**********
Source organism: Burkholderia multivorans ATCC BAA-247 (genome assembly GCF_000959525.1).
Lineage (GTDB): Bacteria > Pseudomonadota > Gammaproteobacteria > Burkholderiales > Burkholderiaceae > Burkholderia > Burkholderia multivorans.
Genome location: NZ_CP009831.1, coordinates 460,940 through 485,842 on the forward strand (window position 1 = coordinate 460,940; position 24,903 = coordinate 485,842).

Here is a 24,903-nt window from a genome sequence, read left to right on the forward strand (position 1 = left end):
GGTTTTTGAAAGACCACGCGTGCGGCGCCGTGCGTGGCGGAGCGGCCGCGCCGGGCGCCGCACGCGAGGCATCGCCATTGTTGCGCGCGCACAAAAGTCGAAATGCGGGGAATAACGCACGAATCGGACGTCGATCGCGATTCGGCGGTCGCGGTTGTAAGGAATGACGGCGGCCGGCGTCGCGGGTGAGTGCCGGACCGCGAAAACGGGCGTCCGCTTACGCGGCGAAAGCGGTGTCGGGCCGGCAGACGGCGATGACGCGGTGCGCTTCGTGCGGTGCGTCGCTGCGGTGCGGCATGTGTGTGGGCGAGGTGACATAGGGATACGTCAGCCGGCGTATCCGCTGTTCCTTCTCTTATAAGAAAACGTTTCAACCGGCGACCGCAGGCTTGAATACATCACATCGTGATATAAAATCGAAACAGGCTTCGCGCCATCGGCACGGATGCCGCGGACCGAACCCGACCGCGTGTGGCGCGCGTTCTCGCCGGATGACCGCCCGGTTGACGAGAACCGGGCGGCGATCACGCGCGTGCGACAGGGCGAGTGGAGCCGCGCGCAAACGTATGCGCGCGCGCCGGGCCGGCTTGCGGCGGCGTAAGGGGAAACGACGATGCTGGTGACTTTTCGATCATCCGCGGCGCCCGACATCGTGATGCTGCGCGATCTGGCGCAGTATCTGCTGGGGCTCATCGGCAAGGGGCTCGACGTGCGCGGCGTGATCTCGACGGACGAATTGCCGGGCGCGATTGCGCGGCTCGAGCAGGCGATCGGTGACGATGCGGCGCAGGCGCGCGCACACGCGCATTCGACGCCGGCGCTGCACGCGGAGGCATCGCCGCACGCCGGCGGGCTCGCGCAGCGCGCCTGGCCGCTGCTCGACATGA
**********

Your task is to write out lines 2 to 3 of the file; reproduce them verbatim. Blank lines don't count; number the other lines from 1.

Lineage (GTDB): Bacteria > Pseudomonadota > Gammaproteobacteria > Burkholderiales > Burkholderiaceae > Burkholderia > Burkholderia multivorans.
Genome location: NZ_CP009831.1, coordinates 460,940 through 485,842 on the forward strand (window position 1 = coordinate 460,940; position 24,903 = coordinate 485,842).